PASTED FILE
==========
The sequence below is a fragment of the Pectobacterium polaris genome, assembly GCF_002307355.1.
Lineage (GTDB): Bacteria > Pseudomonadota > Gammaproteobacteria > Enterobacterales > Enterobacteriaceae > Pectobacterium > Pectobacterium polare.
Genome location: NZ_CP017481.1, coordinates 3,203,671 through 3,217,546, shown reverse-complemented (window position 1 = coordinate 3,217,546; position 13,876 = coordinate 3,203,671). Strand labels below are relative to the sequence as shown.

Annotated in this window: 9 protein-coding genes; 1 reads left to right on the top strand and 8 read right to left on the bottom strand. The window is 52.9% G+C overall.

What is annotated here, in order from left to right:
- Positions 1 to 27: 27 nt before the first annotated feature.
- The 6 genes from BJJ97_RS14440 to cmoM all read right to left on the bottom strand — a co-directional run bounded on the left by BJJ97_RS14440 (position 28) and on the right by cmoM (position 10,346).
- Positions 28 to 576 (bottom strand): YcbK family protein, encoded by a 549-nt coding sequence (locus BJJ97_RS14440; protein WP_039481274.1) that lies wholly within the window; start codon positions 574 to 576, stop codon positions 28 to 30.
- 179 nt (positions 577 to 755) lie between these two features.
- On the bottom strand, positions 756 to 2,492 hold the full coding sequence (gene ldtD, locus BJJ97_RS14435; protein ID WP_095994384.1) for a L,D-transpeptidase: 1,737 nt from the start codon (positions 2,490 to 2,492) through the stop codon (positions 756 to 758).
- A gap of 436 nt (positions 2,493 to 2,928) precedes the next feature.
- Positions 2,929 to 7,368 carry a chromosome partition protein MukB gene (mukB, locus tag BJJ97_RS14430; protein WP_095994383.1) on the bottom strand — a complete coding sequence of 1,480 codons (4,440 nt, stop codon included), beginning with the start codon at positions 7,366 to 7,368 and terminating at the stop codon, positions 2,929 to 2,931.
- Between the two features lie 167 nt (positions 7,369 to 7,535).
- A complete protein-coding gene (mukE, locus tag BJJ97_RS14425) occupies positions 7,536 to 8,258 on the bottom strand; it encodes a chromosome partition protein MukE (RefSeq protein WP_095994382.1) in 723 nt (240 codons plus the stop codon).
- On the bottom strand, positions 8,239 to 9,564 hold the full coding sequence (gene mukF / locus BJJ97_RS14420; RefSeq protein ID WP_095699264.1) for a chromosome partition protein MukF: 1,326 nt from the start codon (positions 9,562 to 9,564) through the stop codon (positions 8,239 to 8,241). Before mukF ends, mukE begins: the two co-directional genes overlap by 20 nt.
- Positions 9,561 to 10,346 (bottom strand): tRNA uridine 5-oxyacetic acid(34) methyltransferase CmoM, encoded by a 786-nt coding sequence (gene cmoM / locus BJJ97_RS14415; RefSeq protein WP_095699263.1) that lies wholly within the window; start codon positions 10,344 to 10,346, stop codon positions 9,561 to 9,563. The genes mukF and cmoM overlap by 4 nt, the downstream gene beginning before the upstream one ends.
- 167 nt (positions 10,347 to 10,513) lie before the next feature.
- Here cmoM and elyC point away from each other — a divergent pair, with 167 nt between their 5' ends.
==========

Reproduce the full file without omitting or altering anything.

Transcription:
The sequence below is a fragment of the Pectobacterium polaris genome, assembly GCF_002307355.1.
Lineage (GTDB): Bacteria > Pseudomonadota > Gammaproteobacteria > Enterobacterales > Enterobacteriaceae > Pectobacterium > Pectobacterium polare.
Genome location: NZ_CP017481.1, coordinates 3,203,671 through 3,217,546, shown reverse-complemented (window position 1 = coordinate 3,217,546; position 13,876 = coordinate 3,203,671). Strand labels below are relative to the sequence as shown.

Annotated in this window: 9 protein-coding genes; 1 reads left to right on the top strand and 8 read right to left on the bottom strand. The window is 52.9% G+C overall.

What is annotated here, in order from left to right:
- Positions 1 to 27: 27 nt before the first annotated feature.
- The 6 genes from BJJ97_RS14440 to cmoM all read right to left on the bottom strand — a co-directional run bounded on the left by BJJ97_RS14440 (position 28) and on the right by cmoM (position 10,346).
- Positions 28 to 576 (bottom strand): YcbK family protein, encoded by a 549-nt coding sequence (locus BJJ97_RS14440; protein WP_039481274.1) that lies wholly within the window; start codon positions 574 to 576, stop codon positions 28 to 30.
- 179 nt (positions 577 to 755) lie between these two features.
- On the bottom strand, positions 756 to 2,492 hold the full coding sequence (gene ldtD, locus BJJ97_RS14435; protein ID WP_095994384.1) for a L,D-transpeptidase: 1,737 nt from the start codon (positions 2,490 to 2,492) through the stop codon (positions 756 to 758).
- A gap of 436 nt (positions 2,493 to 2,928) precedes the next feature.
- Positions 2,929 to 7,368 carry a chromosome partition protein MukB gene (mukB, locus tag BJJ97_RS14430; protein WP_095994383.1) on the bottom strand — a complete coding sequence of 1,480 codons (4,440 nt, stop codon included), beginning with the start codon at positions 7,366 to 7,368 and terminating at the stop codon, positions 2,929 to 2,931.
- Between the two features lie 167 nt (positions 7,369 to 7,535).
- A complete protein-coding gene (mukE, locus tag BJJ97_RS14425) occupies positions 7,536 to 8,258 on the bottom strand; it encodes a chromosome partition protein MukE (RefSeq protein WP_095994382.1) in 723 nt (240 codons plus the stop codon).
- On the bottom strand, positions 8,239 to 9,564 hold the full coding sequence (gene mukF / locus BJJ97_RS14420; RefSeq protein ID WP_095699264.1) for a chromosome partition protein MukF: 1,326 nt from the start codon (positions 9,562 to 9,564) through the stop codon (positions 8,239 to 8,241). Before mukF ends, mukE begins: the two co-directional genes overlap by 20 nt.
- Positions 9,561 to 10,346 (bottom strand): tRNA uridine 5-oxyacetic acid(34) methyltransferase CmoM, encoded by a 786-nt coding sequence (gene cmoM / locus BJJ97_RS14415; RefSeq protein WP_095699263.1) that lies wholly within the window; start codon positions 10,344 to 10,346, stop codon positions 9,561 to 9,563. The genes mukF and cmoM overlap by 4 nt, the downstream gene beginning before the upstream one ends.
- 167 nt (positions 10,347 to 10,513) lie before the next feature.
- Here cmoM and elyC point away from each other — a divergent pair, with 167 nt between their 5' ends.